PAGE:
Today the results came back from the Ord Exams I wrote in August. (Sigh.)
There are four Ordination Exams. (Five, if you count the Bible Content Exam.) I passed Worship & Sacraments, flunked Biblical Language Exegesis. So I’m 50% happy. Or even 75% happy, since I had previously passed Polity and theology. (Indeed, 80%, counting the Bible Content Exam.)
In a week or two I will get the actual exams back so I can see what the readers didn’t like about them.
In the meantime, here are some preliminary lessons learned.
1. don’t forget the Calvin quote this time
2. translate Hebrew rather than Greek
3. use a lesson plan rather than a sermon outline
4. endorse the conventional wisdom
5. preach it
(While I’m linking to things, here’s the mongo PDF with all the old exams.)
What with all the hub-bub about the new Serenity movie, I decided to watch an episode of Buffy the Vampire Slayer when I saw it in the DVD rack at the public library. I never watched it before, for two reasons. (1) We pulled the plug on our TV sometime in 1997, so since then we only watch DVDs and (increasingly rarely) videotapes. (2) I don’t like vampire programs, nor anything of that ilk, because I don’t like the creepy feeling you get watching people do stupid things (“don’t walk down that hallway!”) and I don’t like being startled.
But! when you factor that in, Buffy is much better than I expected when I first heard about it, five or ten years ago.
I’m still too busy to post. (Great blog, huh?)
I finished my prison gig and now I’m on vacation for the rest of the summer, studying for the Ords.
Hello again. I’ve been busy. March 8 must have been right about the time of midterms. Then came the 2nd half of classes and finals. The week after finals I began my summer field ed, and I’m not done with that yet. So posting will be light. But eventually I’ll be back.
Here is a nice (and I think fair) retelling of the story of the Woman at the Well, translated into modern idiom.
I have a GM mini-van that needs a fortune in repair work. I go online to see what’s up with this problem and find out it’s all over the place (note items 25 and 78). GM built a zillion cars with the 3.4L V-6 engine and they have a defective part. The amazing thing is that GM isn’t doing anything about it systematically. Two observations:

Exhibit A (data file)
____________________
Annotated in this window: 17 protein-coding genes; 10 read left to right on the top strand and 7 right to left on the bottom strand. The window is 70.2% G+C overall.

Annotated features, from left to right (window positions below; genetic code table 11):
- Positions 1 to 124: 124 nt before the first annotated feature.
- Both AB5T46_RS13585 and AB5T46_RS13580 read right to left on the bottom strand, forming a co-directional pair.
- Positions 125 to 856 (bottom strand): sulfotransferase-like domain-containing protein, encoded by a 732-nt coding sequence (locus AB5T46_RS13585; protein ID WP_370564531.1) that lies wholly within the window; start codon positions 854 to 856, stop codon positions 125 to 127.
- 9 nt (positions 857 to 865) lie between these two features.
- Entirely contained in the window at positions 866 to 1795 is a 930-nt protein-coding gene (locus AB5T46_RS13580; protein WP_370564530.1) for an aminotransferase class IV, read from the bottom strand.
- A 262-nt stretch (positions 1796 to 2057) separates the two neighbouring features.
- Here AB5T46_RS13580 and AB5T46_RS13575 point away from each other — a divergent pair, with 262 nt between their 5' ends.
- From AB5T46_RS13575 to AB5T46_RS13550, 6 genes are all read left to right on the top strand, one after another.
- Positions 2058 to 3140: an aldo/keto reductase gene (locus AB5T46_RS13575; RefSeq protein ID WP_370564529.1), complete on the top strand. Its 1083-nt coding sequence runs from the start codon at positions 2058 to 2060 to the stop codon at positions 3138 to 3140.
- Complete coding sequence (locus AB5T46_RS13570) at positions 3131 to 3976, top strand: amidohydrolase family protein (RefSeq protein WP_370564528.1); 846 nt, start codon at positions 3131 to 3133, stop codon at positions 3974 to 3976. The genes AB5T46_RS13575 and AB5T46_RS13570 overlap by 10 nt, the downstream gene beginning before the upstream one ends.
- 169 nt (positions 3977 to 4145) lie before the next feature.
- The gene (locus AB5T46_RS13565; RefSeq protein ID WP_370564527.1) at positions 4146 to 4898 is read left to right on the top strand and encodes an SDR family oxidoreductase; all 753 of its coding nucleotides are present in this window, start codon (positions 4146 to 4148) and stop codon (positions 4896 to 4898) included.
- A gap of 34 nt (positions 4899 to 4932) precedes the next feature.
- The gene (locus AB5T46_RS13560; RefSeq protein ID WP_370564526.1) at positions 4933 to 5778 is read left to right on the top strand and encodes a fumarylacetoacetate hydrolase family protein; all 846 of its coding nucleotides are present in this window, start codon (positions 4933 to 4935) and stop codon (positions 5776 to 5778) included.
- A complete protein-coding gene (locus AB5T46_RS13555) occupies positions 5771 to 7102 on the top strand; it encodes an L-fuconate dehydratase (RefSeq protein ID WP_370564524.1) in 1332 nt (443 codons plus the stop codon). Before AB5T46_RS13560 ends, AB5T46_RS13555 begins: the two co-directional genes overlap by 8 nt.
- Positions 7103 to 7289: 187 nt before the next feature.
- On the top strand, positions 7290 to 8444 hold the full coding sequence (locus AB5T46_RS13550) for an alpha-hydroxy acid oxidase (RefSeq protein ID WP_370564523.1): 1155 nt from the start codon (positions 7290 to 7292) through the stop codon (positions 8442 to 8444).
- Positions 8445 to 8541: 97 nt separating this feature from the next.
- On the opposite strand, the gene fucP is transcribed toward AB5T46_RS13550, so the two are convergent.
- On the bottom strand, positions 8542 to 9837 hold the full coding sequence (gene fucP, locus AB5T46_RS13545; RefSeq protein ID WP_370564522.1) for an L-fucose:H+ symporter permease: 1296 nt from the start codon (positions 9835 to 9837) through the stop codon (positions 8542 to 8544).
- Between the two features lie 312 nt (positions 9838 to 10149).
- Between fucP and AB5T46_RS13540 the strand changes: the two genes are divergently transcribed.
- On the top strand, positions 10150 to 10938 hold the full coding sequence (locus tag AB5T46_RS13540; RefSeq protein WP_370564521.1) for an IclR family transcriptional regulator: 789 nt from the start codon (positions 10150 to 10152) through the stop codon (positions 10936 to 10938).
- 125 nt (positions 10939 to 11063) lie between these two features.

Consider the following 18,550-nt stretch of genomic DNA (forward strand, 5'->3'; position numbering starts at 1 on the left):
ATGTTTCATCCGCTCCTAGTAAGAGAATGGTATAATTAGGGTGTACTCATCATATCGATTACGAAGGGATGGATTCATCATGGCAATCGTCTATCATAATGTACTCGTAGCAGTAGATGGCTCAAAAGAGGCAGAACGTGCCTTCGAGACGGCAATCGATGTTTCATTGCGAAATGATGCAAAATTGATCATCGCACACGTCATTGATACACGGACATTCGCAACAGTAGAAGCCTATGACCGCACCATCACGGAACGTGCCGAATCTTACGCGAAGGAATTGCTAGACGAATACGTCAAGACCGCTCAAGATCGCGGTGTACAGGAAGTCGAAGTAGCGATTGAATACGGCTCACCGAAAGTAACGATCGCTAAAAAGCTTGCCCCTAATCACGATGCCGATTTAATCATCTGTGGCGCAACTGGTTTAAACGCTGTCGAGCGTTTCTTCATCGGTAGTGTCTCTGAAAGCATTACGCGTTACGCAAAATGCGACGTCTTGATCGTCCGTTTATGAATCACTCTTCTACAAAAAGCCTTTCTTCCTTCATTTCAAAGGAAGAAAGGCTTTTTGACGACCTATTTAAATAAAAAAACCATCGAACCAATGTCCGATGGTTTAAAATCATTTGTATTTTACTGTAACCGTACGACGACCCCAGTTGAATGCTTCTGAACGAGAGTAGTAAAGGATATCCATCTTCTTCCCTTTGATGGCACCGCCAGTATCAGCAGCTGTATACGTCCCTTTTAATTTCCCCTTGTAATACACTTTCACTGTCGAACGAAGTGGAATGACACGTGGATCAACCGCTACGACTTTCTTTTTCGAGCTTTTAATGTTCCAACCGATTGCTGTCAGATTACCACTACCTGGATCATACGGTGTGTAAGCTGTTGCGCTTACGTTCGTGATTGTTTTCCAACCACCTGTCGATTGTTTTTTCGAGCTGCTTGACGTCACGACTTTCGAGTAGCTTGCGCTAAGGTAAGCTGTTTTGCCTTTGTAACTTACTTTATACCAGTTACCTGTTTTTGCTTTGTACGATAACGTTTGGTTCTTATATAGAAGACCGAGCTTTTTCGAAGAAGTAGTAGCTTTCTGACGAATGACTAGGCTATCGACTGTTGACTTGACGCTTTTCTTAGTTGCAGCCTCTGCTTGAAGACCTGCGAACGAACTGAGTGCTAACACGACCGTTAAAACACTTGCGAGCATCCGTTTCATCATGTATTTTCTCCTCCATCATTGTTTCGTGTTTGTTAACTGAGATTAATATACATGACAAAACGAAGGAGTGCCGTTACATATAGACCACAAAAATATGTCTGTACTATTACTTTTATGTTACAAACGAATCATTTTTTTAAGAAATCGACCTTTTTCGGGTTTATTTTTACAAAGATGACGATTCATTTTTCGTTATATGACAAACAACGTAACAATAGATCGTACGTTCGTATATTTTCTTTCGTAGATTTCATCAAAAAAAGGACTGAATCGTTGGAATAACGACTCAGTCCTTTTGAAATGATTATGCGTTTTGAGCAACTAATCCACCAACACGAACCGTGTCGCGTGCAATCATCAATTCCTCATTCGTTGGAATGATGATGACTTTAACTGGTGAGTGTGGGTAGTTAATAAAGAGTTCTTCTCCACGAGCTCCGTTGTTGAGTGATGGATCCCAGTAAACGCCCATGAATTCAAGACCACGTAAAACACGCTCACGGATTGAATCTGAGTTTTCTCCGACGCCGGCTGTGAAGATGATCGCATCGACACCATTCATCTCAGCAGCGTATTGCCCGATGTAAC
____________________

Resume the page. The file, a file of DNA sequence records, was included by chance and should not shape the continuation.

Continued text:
- Isn’t the internet the heat? When the dealership tells you you have a problem, five minutes’ work on Google will tell whether it’s a defect or reasonable wear and tear.
- I used to be work for a major computer firm in the data storage division. My full-time job was trying to get our warranty costs down and customer satisfaction up. At least half of our 7-figure/month warranty bill was due to customer satisfaction repairs (i.e., the unit is okay but we’re replacing it to keep the customer happy). I’m astonished the GM would consciously anger so many customers by not doing the right thing.
Apart from this repair the mini-van hasn’t been all that bad. Nobody is ever going to be passionate about a mini-van, but it hasn’t been a complete turkey. The computer had a problem that stumped the dealer for a while, and the door fell off once, and as you can see from the list of TSBs above, there’s a handful of piddly problems inside the passenger compartment, but it hasn’t been that bad.
The problem isn’t with the car, just its manufacturer.
This Kerry Garrison tells how to build a full-featured PBX for less than $20 using rubber bands and other things you already have laying around the house. There is also a nice list of free office software. I noticed this Ultra@VNC because I keep telling myself that I need to use VNC, since there is still a Windows box in the house. But it’s easier just to ignore it and wait for it to go away. (From the free office apps it was only a click and a jump to MacMP3Gain, which looks so useful that I think I’ll actually give it a try.)
The mint is finally starting to get to the interesting states. Go there to find out what quarters are coming out and to decide whether to bother with them.
Decisions, decisions. I’m trying to write a small program to help my son learn to do subtraction. (His problem–today–is borrowing, which these days is called “regrouping.”) It is a trivial sort of GUI program and I’m trying to decide whether to learn Java UI programming with Swing, or Ruby/Tk. Swing has the advantage of including anything I could ever possibly need and working out of box. Ruby/Tk isn’t nearly as all-encompassing … but … let’s face it: Ruby is 10x the language that Java will ever be. (Hence groovy.)
Update: I never got around to this and he figured out how to subtract. Sort of. But it’s interesting to see all the hype about Ruby (due to Rails) and watch the Java types freak out about it.
The pope has an apostolic letter to those responsible for communications, which in the internet age, is practically anyone.